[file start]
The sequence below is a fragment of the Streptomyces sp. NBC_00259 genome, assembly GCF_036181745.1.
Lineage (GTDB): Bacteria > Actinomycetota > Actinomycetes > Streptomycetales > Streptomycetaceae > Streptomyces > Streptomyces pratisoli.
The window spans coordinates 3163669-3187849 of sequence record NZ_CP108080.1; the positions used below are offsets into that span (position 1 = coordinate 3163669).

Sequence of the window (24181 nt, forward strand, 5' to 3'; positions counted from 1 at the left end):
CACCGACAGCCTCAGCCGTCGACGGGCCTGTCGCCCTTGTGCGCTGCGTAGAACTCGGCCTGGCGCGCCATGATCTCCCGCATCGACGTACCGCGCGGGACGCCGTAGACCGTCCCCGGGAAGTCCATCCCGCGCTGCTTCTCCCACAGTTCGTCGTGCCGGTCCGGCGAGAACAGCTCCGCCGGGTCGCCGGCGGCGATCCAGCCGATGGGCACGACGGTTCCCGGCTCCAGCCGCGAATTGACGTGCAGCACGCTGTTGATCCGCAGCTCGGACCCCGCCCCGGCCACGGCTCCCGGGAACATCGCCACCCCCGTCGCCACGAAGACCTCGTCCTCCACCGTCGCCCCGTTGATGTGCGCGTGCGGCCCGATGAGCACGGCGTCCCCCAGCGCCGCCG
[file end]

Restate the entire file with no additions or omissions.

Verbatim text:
The sequence below is a fragment of the Streptomyces sp. NBC_00259 genome, assembly GCF_036181745.1.
Lineage (GTDB): Bacteria > Actinomycetota > Actinomycetes > Streptomycetales > Streptomycetaceae > Streptomyces > Streptomyces pratisoli.
The window spans coordinates 3163669-3187849 of sequence record NZ_CP108080.1; the positions used below are offsets into that span (position 1 = coordinate 3163669).

Sequence of the window (24181 nt, forward strand, 5' to 3'; positions counted from 1 at the left end):
CACCGACAGCCTCAGCCGTCGACGGGCCTGTCGCCCTTGTGCGCTGCGTAGAACTCGGCCTGGCGCGCCATGATCTCCCGCATCGACGTACCGCGCGGGACGCCGTAGACCGTCCCCGGGAAGTCCATCCCGCGCTGCTTCTCCCACAGTTCGTCGTGCCGGTCCGGCGAGAACAGCTCCGCCGGGTCGCCGGCGGCGATCCAGCCGATGGGCACGACGGTTCCCGGCTCCAGCCGCGAATTGACGTGCAGCACGCTGTTGATCCGCAGCTCGGACCCCGCCCCGGCCACGGCTCCCGGGAACATCGCCACCCCCGTCGCCACGAAGACCTCGTCCTCCACCGTCGCCCCGTTGATGTGCGCGTGCGGCCCGATGAGCACGGCGTCCCCCAGCGCCGCCG